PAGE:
Welcome to another Sunday. Hot, hot, too hot. I’m happy to be a part of this community of writers and today I’m sharing one of my favorite books, Reconstructing Charlie, a story that came to me in a dream about a young fifteen year old who decides to remain a virgin until the right man comes along after learning a lesson from her mother. It begins with a prologue, not part of my eight.
Prologue: In 1996 I killed my father. Dear old Dad was great with a belt. A belt of whiskey. A belt from around his waist unbuckled when you least expected it and later I knew when it was coming and some of us escaped. Not me, not Mom. Never Mom. I’m the oldest. I didn’t want the little ones to see the okay dad turn into a monster on payday.
And now the excerpt in eight:
I heard the television turned up loud before I opened the door so maybe this time instead of beating up on us, he’d watch the Minnesota Twins beat the hell out of the Boston Red Sox and rant over every play, curse the umpires, yell that the Hubert H. Humphrey Stadium wasn’t good enough. 1996 wasn’t a great year so far for the Twins.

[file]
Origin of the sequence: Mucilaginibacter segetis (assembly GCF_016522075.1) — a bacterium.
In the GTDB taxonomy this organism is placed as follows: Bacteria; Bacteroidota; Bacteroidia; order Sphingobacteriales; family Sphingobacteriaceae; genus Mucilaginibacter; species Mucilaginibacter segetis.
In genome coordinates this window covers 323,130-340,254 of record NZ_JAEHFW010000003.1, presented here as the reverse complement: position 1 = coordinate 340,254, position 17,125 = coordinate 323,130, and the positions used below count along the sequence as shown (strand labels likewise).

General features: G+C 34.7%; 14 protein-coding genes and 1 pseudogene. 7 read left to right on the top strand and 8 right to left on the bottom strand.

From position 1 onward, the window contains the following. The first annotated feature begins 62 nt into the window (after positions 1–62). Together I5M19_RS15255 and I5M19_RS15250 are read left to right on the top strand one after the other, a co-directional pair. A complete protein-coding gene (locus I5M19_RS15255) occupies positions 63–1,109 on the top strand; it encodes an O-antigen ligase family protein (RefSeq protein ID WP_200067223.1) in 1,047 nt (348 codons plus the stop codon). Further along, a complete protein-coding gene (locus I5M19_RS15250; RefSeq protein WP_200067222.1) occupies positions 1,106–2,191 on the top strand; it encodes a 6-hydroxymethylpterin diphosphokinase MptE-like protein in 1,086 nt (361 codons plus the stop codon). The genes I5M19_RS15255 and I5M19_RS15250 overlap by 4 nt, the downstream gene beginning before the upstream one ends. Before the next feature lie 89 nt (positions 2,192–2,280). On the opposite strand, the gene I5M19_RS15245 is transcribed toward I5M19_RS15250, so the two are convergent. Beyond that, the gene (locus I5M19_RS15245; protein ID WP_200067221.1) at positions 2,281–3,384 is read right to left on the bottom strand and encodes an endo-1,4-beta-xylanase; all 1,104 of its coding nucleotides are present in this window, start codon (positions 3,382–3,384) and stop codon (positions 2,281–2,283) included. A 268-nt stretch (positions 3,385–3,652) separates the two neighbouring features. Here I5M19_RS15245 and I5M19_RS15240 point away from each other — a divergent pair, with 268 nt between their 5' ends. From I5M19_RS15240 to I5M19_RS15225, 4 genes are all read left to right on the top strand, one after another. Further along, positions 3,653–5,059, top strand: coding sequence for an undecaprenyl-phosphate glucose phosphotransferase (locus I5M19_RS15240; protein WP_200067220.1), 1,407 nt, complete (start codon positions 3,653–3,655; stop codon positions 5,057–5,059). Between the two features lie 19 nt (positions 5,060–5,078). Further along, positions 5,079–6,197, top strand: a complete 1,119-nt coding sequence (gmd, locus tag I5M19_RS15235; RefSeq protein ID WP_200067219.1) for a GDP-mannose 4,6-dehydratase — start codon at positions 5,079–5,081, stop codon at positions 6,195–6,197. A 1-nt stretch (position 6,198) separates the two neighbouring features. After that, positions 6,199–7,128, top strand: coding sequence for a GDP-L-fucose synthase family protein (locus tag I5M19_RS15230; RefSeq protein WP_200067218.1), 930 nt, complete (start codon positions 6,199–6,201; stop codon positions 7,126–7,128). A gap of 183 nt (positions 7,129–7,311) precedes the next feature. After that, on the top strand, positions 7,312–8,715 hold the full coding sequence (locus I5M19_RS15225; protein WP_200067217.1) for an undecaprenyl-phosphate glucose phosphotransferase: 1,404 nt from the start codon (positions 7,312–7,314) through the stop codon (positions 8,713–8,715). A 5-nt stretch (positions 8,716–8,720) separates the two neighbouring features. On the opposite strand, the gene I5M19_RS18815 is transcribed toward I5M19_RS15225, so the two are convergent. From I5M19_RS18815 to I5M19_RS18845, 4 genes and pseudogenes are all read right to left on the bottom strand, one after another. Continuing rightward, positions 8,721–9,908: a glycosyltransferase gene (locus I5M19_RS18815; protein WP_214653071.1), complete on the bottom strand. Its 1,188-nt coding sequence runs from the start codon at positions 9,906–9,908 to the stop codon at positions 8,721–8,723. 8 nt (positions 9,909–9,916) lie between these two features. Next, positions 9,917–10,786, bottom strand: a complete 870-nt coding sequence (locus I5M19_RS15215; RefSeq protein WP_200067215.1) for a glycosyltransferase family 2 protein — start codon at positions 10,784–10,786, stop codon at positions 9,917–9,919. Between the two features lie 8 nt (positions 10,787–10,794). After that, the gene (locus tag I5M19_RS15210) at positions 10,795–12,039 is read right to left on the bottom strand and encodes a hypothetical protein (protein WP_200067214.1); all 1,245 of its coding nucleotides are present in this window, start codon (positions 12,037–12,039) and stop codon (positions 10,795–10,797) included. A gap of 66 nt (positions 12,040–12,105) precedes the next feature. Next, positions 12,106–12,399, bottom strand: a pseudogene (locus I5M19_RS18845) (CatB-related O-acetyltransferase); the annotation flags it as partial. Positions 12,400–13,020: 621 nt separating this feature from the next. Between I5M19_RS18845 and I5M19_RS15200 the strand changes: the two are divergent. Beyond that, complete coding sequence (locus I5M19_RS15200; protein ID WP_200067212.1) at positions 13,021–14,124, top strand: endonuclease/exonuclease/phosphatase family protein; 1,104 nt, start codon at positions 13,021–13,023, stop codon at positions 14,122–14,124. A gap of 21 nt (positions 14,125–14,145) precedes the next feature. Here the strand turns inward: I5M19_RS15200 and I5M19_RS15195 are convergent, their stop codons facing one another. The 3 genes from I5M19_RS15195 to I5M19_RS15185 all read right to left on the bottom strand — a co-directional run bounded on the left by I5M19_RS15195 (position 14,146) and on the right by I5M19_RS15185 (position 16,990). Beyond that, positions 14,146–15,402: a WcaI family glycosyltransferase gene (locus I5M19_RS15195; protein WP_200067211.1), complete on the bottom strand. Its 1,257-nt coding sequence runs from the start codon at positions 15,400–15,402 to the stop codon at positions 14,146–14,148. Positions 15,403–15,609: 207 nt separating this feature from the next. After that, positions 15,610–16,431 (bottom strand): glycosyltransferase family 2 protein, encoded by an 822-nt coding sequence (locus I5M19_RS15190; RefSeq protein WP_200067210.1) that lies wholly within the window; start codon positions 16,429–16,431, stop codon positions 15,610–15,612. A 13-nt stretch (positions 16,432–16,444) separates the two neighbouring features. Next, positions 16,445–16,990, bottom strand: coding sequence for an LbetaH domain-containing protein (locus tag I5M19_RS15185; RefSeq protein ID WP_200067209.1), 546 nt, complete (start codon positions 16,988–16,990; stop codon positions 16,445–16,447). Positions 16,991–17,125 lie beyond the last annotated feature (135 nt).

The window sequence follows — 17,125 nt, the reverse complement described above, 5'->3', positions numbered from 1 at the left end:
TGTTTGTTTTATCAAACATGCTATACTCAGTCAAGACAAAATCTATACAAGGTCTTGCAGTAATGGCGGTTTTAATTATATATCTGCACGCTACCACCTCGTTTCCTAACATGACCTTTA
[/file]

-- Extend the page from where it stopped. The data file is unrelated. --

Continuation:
The front door banged open hard enough to rattle dishes in the cabinet. Mom’s treasure—a painted porcelain egg—rolled to the edge, teetered for a second and fell end over end to the hardwood floor. The small egg cracked with the force of a bomb; Mom stared at broken pieces from a life she had long ago as her face turned white, every freckle showing, and my fists clenched.
He staggered around waving a tire iron in the air; muscled from working a jackhammer for the
city all his sorry life and ugly drunk. Cursing, he went after Mom but this time I was ready
and I wrestled it out of his filthy hands and hit him good. He lay torn up, didn’t move, blood
everywhere on Mom’s clean kitchen.